Mailboxes and Old Barns: The Farm Family Record Book–1941

1941 9Today’s MBOB is a few word pictures taken from the records our father kept for January, 1941.  He kept this type of detailed record through every year he farmed.  I have the originals of these books beginning in 1923.  They are very precious to me, both for their historical value and the detailed portrayal of my Dad’s character, willingness to work and his habit of accountability.

These are the items listed in the Table of Contents:

Farm Inventory, Household Inventory, Net-Worth Statement, Debt-Payment Record, Money Received, Farm Expenses, Family Living Expenses, Record of Accounts, Annual Summary of Receipts and Expenses, Cash Balance and Debt-Progress Analysis, Conserved-Food Summary, Farm Products for Use in Home, Map of Farm, Crop Production and Disposal Record, Livestock Production and Disposal Record, Record of Livestock, Financial Summary, Measuring Success, Farm and Home Information.  Every page is completed in his neat handwriting, using a sharp pencil.

In addition to the summary pages, there are two full-spread pages for each month where money received, farm expenses and family living expenses are recorded.  All 48 pages of this 9″ X 12″ record book are filled in and tell me pretty much what the family was doing 72 years ago this month, three years before I was born.

On January 4 — They sold 6 1/2 dozen eggs for $1.62 total; 650 pounds of hogs for $39.00;  73 cents was spent on clothing; and $1.75 on house upkeep.  Dad paid a $91.45 tax bill.  He1941 4 bought some piston rings for 90 cents and made a note to himself to double check on the discount. He paid our eldest brother (15 years old at the time) $47.57 and the second oldest (age 13) $16.05 for work they had done.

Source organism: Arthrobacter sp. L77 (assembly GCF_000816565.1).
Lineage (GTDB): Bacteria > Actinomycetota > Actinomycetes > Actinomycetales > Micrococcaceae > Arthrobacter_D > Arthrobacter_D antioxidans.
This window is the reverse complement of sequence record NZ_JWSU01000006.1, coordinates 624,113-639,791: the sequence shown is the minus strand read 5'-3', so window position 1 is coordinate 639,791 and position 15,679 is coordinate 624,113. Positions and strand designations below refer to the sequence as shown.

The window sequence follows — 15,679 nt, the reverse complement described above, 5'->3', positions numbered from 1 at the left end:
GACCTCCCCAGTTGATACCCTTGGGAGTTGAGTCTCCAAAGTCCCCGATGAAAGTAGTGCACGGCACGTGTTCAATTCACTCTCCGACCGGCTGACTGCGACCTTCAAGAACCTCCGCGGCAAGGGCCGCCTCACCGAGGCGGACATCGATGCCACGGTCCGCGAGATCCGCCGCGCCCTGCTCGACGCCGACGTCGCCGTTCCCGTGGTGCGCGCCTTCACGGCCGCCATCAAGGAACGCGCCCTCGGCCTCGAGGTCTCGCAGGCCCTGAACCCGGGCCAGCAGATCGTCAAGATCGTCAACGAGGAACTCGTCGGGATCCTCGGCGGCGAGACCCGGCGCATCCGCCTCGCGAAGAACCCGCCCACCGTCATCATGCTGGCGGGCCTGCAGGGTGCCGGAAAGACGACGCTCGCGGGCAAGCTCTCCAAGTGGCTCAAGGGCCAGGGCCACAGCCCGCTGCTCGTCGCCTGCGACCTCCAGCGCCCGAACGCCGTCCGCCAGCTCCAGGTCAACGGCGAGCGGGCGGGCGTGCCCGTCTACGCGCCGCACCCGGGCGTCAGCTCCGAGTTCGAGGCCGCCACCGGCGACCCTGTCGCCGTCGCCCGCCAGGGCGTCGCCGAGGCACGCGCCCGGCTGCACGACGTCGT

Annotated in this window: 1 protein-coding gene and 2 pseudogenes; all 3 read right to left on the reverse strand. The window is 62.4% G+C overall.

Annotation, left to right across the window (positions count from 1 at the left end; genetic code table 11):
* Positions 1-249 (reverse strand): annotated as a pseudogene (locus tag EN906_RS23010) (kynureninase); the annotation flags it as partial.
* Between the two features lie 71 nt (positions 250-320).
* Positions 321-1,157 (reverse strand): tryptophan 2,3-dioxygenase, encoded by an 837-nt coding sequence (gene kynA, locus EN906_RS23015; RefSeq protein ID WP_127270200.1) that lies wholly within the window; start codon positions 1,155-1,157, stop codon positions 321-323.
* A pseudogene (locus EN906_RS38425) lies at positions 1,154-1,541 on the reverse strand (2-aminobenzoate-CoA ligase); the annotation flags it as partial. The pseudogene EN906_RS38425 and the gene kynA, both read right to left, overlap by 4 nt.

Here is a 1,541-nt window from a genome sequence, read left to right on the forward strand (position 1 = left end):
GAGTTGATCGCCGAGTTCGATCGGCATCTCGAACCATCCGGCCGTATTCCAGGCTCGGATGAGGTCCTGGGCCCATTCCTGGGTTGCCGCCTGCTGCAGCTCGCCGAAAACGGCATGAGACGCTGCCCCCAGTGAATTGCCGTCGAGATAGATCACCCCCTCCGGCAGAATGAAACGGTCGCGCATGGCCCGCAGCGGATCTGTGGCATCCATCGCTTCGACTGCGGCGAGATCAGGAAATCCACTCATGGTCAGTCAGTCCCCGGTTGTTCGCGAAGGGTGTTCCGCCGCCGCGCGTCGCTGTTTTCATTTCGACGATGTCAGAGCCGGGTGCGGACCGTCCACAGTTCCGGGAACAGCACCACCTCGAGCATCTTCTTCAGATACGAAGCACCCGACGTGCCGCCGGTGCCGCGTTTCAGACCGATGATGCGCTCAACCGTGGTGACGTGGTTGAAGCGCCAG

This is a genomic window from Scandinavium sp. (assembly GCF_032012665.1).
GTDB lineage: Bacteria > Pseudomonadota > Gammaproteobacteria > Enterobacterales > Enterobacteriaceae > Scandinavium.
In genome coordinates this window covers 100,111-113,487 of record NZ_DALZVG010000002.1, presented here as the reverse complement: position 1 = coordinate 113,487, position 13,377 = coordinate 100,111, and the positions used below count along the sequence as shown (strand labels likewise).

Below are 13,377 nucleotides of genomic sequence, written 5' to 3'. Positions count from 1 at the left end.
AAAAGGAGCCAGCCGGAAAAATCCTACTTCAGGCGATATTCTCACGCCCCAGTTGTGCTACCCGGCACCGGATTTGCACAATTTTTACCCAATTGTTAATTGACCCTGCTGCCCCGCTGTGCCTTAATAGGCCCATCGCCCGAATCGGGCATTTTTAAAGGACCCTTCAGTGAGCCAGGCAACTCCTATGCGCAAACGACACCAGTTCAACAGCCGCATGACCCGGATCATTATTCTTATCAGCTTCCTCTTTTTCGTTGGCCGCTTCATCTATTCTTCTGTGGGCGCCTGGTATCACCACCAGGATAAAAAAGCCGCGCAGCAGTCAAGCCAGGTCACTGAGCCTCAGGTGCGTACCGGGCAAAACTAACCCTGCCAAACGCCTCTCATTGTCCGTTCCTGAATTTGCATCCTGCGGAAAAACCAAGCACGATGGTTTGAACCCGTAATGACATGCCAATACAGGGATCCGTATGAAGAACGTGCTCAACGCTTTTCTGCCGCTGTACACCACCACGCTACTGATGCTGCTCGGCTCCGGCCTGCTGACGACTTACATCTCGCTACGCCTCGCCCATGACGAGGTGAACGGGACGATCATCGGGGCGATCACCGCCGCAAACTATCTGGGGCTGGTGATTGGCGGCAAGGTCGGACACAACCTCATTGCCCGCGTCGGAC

On January 6 — the fire insurance premium of $1.05, a life insurance premium of $2.00, and license and tax for his car ($6.00) are paid.

On January 8, 7 dozen eggs were sold for $1.75.  Based on the recorded egg sales for the entire month, they were getting from 12-25 cents a dozen at the little store in our little town, which figures–since the price was determined by how badly the store owner needed eggs on the day they brought them in.

They sold 420 eggs (35 dozen) in January, 1941.  At first I thought that I must be misunderstanding the figures he entered, but you would only need 14 hens laying each day to get that many eggs, so the figures are right–there were usually anywhere from 20-35 chickens in the hen house throughout the winter.